Businesses in Europe take much longer to fix flaws in their security solutions, compared to their American or Asia-Pacific peers. This leads to what's known as “security debt”, and results in some flaws never being fixed. The good news is, there aren’t as many flaws as there used to be.
These are the conclusions of a new report released by Veracode, a provider of application security testing (AST) solutions. Its State of Software Security (SOSS) Volume 10 report says that globally, 83 per cent of applications have at least one flaw in the initial scan. Most commonly, those flaws are either information leakage, cryptographic issues or CRLF injections.
At the same time, devs are making progress, with almost three quarters (70 per cent) reducing the number of flaws after first scan, or not introducing new ones by the time of the final scan.
Veracode says this is important because the longer a flaw is around, the chances of it being corrected are reduced. This leads to what’s known as “security debt” – accumulated software flaws.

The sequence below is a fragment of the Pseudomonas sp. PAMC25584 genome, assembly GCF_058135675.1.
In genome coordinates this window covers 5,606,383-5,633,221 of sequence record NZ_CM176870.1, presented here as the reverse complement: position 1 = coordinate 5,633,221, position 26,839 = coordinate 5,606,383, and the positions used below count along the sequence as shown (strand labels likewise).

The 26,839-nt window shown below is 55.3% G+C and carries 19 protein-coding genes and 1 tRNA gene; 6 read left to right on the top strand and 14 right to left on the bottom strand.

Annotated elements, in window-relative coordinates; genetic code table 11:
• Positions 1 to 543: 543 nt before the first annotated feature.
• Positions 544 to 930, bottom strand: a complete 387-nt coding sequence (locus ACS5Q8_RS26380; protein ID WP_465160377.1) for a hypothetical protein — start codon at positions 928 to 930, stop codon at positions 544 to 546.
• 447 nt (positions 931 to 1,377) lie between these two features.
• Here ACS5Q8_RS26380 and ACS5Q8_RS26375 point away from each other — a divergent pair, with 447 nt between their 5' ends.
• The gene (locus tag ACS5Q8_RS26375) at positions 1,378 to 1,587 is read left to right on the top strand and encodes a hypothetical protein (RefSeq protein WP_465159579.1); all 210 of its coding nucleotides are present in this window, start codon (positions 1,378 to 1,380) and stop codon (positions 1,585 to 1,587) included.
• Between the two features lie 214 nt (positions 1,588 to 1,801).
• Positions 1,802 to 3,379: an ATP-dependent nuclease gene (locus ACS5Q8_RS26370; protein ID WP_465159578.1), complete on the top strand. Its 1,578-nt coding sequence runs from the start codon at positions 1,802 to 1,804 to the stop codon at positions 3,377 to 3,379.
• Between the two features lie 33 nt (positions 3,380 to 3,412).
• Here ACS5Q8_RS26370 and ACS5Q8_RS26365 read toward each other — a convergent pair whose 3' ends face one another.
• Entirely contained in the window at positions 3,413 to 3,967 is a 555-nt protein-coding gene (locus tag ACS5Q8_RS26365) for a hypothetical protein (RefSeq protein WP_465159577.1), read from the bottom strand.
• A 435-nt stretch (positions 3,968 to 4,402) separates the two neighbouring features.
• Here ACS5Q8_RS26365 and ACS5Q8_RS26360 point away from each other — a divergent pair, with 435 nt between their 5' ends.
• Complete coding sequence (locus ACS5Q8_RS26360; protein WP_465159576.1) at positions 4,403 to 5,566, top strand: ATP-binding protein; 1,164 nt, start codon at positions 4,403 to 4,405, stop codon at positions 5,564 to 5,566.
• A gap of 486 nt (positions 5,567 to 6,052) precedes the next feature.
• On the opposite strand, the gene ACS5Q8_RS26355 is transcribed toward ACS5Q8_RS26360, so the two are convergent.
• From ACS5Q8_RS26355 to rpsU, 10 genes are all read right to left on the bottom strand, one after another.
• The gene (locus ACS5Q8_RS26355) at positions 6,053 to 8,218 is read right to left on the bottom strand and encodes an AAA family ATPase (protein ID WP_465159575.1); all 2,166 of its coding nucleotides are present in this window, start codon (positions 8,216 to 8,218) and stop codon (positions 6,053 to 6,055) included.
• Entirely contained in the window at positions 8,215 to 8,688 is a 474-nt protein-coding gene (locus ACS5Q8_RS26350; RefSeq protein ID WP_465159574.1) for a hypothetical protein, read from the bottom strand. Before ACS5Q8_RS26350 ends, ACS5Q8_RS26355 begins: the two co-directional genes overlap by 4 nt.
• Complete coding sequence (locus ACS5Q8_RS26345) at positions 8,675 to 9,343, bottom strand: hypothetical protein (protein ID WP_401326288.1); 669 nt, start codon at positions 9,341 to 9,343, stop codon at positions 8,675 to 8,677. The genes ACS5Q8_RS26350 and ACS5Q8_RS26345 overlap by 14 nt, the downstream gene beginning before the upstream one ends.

In order to eliminate (or at least reduce) security debt, businesses should up the frequency and the cadence of security testing. Apps scanned less than once every month require a median time to remediate of 68 days. On the other hand, those scanned daily have a median time to remediate of 19 days.
The differences in some key measures of software security testing grow quite big when comparing different regions. Asia-Pacific companies have most high severity flaws (40 per cent), more than American (37 per cent) or European (32 per cent) companies.
The Americas and EMEA fixed their flaws at the same rate (73 and 72 per cent respectively), which Veracode sees as “impressive”.
The full report can be found on this link.